How basketball uniforms have changed over the years

Have you ever looked at a basketball uniform and wondered how the style became what it is today? Or maybe you remember the old designs and just want to reminisce? Either way, read on because we are going to take a look at the evolution of the basketball uniform. From its early developmental days as a gymnasium sport to its current style inside the arenas of today. The general scheme has been the same, though alterations have lead to more fabric in some places with other regions losing coverage. This article will act as a compendium and guide to the biggest changes and trends in basketball uniforms through out the years the game has been played.

The Early Days of Sport



Who wants to run up and down a basketball court wearing a uniform that has grown sweaty from activity and is restrictive by the tailors orders, raise your hands? If you played basketball back in the late 1800’s around the turn of the century this is pretty close to the deal. Wool jerseys, trousers. Get in there,buddy. It is likely the sport would be far less popular in warm weather areas if things had continued this way for long, though it might have been a real contender for hockey’s supremacy in the cold weather countries.
A little later on things began to loosen up some. The introduction of shorts had to be a welcome presence in players locker rooms, though some still made due with pants. There are a few existing photos of teams posing in turtlenecks, if not playing in them, around the early 20th century.

Formative Years: A Proper Style Emerges



As basketball emerged from obscurity to popularity the rules and uniforms that players wore began to standardize. Organizations became more formal and regulated what was acceptable for those in the leagues to wear while playing. Savvy companies began to pluck talent from teams to endorse their products. One such product is still on the shelves today. The “Chuck Taylor” Converse All-star has been going strong since 1917 when he was on the team demonstrating the new sport around the country. These shoes have transcended the sport and have a sense of style to themselves. Wearers make a fashion statement just by wearing the shoes and being associated with the brand.
Short pants became the norm in this period. No more covering up. It seems during the 1920’s people wanted to get hot and bothered offthe court. Can’t blame them, booze was illegal in that era due to prohibition. Through it all basketball was spreading. Leagues at all levels were sprouting across America. The NCAA organized its first national championship in 1938 and the NBA formed in 1946. Sleeveless jerseys and thigh high shorts became the norm.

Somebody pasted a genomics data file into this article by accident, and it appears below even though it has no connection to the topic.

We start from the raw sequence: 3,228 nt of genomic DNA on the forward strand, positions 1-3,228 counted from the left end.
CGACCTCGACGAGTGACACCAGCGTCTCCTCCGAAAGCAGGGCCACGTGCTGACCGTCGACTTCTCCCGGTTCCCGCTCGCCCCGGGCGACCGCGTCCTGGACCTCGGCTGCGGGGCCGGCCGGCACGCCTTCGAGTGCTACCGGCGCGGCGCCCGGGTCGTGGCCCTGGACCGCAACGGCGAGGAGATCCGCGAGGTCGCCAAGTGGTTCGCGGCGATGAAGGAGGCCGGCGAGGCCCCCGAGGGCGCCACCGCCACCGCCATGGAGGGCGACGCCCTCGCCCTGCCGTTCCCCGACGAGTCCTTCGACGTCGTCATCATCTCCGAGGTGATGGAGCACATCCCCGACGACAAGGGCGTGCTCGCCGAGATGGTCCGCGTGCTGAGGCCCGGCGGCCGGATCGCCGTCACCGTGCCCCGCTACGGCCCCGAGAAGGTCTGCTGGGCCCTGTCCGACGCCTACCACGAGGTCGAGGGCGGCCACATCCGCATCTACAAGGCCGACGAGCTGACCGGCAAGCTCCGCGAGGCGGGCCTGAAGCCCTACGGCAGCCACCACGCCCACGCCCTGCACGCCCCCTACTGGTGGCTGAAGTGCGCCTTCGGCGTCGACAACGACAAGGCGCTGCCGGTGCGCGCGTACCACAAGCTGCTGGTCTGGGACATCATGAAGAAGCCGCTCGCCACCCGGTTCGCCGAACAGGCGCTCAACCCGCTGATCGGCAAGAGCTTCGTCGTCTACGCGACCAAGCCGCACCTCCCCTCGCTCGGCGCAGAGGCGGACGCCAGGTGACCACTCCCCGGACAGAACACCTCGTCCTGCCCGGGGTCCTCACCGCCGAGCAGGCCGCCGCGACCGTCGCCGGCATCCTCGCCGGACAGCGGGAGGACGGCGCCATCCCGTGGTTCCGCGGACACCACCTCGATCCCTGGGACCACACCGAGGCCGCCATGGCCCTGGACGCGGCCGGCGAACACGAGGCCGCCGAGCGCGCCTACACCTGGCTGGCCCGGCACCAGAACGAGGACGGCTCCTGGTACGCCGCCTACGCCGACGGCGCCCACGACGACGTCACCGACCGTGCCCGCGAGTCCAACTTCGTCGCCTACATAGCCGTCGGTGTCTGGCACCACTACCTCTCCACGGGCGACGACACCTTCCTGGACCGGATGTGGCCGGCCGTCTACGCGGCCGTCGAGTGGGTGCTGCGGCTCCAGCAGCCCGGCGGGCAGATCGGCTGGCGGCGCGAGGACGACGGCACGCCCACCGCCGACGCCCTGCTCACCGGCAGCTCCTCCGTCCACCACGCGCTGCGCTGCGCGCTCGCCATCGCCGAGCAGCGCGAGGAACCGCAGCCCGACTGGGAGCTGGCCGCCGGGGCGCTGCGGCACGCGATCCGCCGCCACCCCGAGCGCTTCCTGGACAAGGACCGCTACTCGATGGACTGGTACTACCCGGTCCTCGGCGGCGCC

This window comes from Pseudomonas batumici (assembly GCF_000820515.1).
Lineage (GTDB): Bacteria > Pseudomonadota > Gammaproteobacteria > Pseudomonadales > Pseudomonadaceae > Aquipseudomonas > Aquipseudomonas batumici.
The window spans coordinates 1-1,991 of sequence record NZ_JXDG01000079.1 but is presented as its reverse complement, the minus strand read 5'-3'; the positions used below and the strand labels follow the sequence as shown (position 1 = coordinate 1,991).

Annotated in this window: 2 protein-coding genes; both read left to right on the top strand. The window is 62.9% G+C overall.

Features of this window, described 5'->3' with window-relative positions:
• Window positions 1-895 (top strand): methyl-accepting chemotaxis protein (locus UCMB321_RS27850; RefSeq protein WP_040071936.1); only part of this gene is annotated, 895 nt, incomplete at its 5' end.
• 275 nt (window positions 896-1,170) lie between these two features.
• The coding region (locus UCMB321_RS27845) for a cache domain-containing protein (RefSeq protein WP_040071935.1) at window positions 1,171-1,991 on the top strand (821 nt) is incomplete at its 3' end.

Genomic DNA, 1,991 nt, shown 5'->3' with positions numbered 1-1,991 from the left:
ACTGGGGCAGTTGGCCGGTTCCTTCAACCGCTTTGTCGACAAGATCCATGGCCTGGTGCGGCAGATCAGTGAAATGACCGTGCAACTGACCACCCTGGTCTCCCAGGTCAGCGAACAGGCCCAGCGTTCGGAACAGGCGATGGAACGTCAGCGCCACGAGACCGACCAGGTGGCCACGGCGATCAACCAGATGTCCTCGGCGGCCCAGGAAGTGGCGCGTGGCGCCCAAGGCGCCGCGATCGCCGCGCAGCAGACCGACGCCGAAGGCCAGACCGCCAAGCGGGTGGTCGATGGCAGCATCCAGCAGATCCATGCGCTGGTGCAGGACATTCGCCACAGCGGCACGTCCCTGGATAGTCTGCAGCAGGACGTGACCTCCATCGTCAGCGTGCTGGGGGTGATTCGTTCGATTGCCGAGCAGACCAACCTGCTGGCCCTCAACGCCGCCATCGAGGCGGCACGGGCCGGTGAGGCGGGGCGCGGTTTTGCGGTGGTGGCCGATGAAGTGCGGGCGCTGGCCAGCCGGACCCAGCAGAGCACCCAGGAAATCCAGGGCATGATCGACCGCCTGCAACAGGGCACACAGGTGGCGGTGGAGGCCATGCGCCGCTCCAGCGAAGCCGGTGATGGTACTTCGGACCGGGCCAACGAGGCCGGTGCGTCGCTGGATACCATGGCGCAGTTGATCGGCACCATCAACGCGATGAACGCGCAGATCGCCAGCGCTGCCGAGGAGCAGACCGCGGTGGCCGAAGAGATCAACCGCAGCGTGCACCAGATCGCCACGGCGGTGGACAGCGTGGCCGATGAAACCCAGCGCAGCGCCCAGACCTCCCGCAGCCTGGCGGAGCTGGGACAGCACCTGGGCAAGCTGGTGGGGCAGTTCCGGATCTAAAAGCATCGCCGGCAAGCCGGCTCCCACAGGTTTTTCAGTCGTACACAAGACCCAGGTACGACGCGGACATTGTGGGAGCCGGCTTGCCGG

Post-War Era: New Materials at Play



Technology that had been utilized for the war effort in the 1940’s soon found its way into other industrial purposes. Facilities that had been producing materials out of fabrics made of nylon or polyester began to convert their operations to peace time goods as the Baby Boomer population was exploding.
The nature of the game truly requires not only material that breathes but also ones that allow a full range of motion for the players. Uniforms began to get tighter and more form fitting reaching points that seem almost exhibitionist, should a person be at the wrong angle. Woe was the floor based photographer in this time period. Right on through the 1970’s and into 80’s shortshorts kept creeping up the the players legs.

Reversal: Extending Uniform Coverage



The Michigan Wolverines players in the early 90’s known as the Fab Five, a group comprised of Jimmy King, Jalen Rose, Chris Webber, Ray Jackson and Juwan Howard popularized the style of wearing baggy shorts and black socks. The squad ended the season as the Runner Up in the NCAA Tournament in 1992 and 1993, pretty good run though the successes were later vacated by the Ed Martin scandal. In the NBA, baggy shorts began to catch on as well. Michael Jordan was one of the first at the level to mimic the style. This was a rungs lower than previous generations, as player’s gym shorts got longer and covered more of their thigh. These are the major trends you have seen since the 1990’s, more accessories, longer shorts, shorter socks.
Before long nearly everyone was wearing the baggy style and knees were seen no more. Things may have gone too far or perhaps David Stern and the league office just wanted to collect fines. They levied fines against a players like Jameer Nelson and Jamal Tinsley for the excessive length of their in game shorts during the the 2005 season.

Today
The style of basketball uniforms has changed so much over the years, and new trends will continue to evolve. Today, at Starting 5, we're at the forefront of uniform development constantly looking for new materials to maximise performance.
Thats why you've come to the right place when it comes to finding fit for purpose basketball apparel and fit for purpose prices.




STARTING 5 - NEXT GENERATION. NEXT LEVEL


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